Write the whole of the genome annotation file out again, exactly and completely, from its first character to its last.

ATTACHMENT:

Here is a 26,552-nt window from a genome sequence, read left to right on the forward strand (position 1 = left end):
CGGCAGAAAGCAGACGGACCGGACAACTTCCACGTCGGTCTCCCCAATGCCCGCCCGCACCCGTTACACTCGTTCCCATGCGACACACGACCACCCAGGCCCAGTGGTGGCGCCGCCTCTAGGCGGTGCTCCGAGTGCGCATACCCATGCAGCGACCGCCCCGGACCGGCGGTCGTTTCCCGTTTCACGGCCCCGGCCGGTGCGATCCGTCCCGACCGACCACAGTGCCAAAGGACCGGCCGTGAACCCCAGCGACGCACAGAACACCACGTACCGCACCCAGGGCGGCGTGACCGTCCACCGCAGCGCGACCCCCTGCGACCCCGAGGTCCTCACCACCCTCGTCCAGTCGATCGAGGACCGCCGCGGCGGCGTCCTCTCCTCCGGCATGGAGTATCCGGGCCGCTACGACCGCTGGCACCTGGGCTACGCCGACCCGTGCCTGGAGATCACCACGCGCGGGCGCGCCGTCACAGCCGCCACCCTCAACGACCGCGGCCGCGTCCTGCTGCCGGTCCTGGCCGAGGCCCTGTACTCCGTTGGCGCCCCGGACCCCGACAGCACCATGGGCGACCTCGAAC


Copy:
Here is a 26,552-nt window from a genome sequence, read left to right on the forward strand (position 1 = left end):
CGGCAGAAAGCAGACGGACCGGACAACTTCCACGTCGGTCTCCCCAATGCCCGCCCGCACCCGTTACACTCGTTCCCATGCGACACACGACCACCCAGGCCCAGTGGTGGCGCCGCCTCTAGGCGGTGCTCCGAGTGCGCATACCCATGCAGCGACCGCCCCGGACCGGCGGTCGTTTCCCGTTTCACGGCCCCGGCCGGTGCGATCCGTCCCGACCGACCACAGTGCCAAAGGACCGGCCGTGAACCCCAGCGACGCACAGAACACCACGTACCGCACCCAGGGCGGCGTGACCGTCCACCGCAGCGCGACCCCCTGCGACCCCGAGGTCCTCACCACCCTCGTCCAGTCGATCGAGGACCGCCGCGGCGGCGTCCTCTCCTCCGGCATGGAGTATCCGGGCCGCTACGACCGCTGGCACCTGGGCTACGCCGACCCGTGCCTGGAGATCACCACGCGCGGGCGCGCCGTCACAGCCGCCACCCTCAACGACCGCGGCCGCGTCCTGCTGCCGGTCCTGGCCGAGGCCCTGTACTCCGTTGGCGCCCCGGACCCCGACAGCACCATGGGCGACCTCGAAC